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group thoughts - Rachel R, mkarol, spleenfiend

spleenfiend's picture

We first discussed maybe connecting novels with graphic novels but then moved on to the idea of "themes of identity" because we thought it would easily address everyone's needs if we explored different mediums.  We could spend 1-2 week(s) on each thing depending on length of the work.  The only problem would be that it might be hard for people (or at least our group) who don't know much about graphic novels to know which ones would fit into a theme, so we thought our class could pick works, maybe?

We then considered somehow connecting a graphic novel, a movie (maybe science fiction), a contemporary novel, and a classic novel by a theme.  This would cover different mediums and time periods, and in addition to that, people could incorporate more works and genres into their online papers if they wanted to explore something else related to that theme.  We could also discuss even more works in class than just the assigned readings.

An order I think is logical is novel -> contemporary novel -> graphic novel -> movie.  Rachel R and mkarol liked novel (2 weeks) -> graphic novel (1 week) -> contemporary novel (2 weeks)-> movie (1 week) because it broke up the difficulty of the courseload.

Our ideas for themes included:
advancement of culture
exchange of ideas
personal boundaries

We thought some of these themes could easily be linked back to blogging and the things we discussed in the first part of the class.  Identity was the one we ultimately picked.

Anne suggested perhaps not having two novels but instead making one of them a memoir.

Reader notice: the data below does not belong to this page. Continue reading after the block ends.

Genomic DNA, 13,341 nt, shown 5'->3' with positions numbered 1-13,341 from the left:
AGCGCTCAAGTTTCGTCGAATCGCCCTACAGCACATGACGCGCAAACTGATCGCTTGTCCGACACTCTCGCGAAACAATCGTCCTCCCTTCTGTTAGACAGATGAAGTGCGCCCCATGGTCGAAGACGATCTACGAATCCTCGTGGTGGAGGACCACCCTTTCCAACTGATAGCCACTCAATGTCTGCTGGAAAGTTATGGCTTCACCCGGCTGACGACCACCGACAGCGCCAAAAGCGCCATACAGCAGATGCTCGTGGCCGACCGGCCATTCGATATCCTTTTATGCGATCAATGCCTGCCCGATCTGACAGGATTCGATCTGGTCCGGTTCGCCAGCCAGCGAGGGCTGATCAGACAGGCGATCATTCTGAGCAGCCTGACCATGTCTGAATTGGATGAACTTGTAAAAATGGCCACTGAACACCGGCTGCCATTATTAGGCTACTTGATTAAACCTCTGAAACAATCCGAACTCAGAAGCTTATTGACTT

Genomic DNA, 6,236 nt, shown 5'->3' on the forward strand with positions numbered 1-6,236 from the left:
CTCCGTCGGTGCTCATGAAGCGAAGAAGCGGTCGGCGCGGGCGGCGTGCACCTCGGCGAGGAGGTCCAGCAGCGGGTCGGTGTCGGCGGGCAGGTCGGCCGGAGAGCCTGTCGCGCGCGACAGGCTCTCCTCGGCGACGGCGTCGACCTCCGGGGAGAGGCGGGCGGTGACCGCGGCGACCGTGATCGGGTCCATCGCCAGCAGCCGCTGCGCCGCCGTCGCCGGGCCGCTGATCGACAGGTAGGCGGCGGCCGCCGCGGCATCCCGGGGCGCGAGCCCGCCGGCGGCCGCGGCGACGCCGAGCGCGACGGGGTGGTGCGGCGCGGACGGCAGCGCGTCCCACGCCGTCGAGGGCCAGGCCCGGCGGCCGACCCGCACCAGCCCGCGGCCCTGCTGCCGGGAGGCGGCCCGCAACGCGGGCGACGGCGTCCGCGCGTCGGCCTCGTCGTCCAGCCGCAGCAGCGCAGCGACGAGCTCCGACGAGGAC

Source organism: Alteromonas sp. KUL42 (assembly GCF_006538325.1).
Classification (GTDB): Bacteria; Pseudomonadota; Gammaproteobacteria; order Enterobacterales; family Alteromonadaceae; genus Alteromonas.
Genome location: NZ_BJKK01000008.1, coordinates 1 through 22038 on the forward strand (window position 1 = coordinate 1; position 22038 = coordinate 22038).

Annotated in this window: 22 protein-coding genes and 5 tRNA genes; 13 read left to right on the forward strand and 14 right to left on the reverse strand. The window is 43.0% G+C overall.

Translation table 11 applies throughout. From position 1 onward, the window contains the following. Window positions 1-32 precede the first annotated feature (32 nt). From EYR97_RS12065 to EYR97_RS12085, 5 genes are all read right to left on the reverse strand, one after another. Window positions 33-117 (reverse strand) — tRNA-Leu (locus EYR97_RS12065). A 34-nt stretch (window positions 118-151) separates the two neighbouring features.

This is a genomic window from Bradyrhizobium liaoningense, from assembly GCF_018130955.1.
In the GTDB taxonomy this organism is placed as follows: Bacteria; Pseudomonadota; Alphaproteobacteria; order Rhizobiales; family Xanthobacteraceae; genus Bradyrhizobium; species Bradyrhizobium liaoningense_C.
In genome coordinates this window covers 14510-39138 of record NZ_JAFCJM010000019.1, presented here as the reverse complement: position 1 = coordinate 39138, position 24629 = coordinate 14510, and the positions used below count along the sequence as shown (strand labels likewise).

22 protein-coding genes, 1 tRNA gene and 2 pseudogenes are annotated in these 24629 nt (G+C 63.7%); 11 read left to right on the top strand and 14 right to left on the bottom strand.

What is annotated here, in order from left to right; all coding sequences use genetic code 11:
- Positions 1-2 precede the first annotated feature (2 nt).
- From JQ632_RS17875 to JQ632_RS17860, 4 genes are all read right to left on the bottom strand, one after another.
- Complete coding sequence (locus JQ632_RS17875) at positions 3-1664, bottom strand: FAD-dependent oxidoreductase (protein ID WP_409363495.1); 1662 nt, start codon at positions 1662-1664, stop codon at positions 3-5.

sgb90's picture


I agree that the framework of incorporating a novel (or two), a graphic novel, and a film will allow us to explore one theme across multiple genres, as well as satisfy the interests and preferences of most of the class. If we were to focus on the theme of identity, I have a couple possible suggestions...In terms of films, Being John Malkovich and Memento are two good examples of recent films that explore personal identity in quite unusual and mind-bending ways. A contemporary novel that comes to mind is The Road by Cormac McCarthy, which brings up issues of identity within a bleak landscape in which civilization has collapsed...For example: what sort of identity is possible without a social structure in place? Is the father/son relationship in the book the only sustaining source of life and identification left? Who is good and who is evil, without a set morality in place? These are just some questions that could tie into the larger theme of identity.

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